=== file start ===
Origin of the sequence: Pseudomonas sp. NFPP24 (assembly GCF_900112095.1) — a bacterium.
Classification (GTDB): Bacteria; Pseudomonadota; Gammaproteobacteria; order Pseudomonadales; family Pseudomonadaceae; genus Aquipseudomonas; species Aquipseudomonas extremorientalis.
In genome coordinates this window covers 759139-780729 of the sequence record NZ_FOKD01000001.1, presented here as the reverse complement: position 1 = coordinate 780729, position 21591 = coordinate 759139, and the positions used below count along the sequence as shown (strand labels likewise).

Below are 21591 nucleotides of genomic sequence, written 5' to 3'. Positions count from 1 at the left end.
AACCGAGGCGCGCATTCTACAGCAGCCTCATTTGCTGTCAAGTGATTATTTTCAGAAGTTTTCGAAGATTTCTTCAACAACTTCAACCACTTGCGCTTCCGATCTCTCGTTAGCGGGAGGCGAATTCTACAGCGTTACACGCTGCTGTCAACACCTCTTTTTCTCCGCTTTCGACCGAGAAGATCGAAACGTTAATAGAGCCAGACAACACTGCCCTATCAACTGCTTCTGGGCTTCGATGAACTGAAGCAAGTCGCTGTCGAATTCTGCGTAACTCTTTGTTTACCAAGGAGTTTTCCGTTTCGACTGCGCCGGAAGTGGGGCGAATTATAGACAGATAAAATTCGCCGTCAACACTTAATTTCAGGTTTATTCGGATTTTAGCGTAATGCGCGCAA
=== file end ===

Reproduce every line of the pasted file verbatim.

Origin of the sequence: Pseudomonas sp. NFPP24 (assembly GCF_900112095.1) — a bacterium.
Classification (GTDB): Bacteria; Pseudomonadota; Gammaproteobacteria; order Pseudomonadales; family Pseudomonadaceae; genus Aquipseudomonas; species Aquipseudomonas extremorientalis.
In genome coordinates this window covers 759139-780729 of the sequence record NZ_FOKD01000001.1, presented here as the reverse complement: position 1 = coordinate 780729, position 21591 = coordinate 759139, and the positions used below count along the sequence as shown (strand labels likewise).

Below are 21591 nucleotides of genomic sequence, written 5' to 3'. Positions count from 1 at the left end.
AACCGAGGCGCGCATTCTACAGCAGCCTCATTTGCTGTCAAGTGATTATTTTCAGAAGTTTTCGAAGATTTCTTCAACAACTTCAACCACTTGCGCTTCCGATCTCTCGTTAGCGGGAGGCGAATTCTACAGCGTTACACGCTGCTGTCAACACCTCTTTTTCTCCGCTTTCGACCGAGAAGATCGAAACGTTAATAGAGCCAGACAACACTGCCCTATCAACTGCTTCTGGGCTTCGATGAACTGAAGCAAGTCGCTGTCGAATTCTGCGTAACTCTTTGTTTACCAAGGAGTTTTCCGTTTCGACTGCGCCGGAAGTGGGGCGAATTATAGACAGATAAAATTCGCCGTCAACACTTAATTTCAGGTTTATTCGGATTTTAGCGTAATGCGCGCAA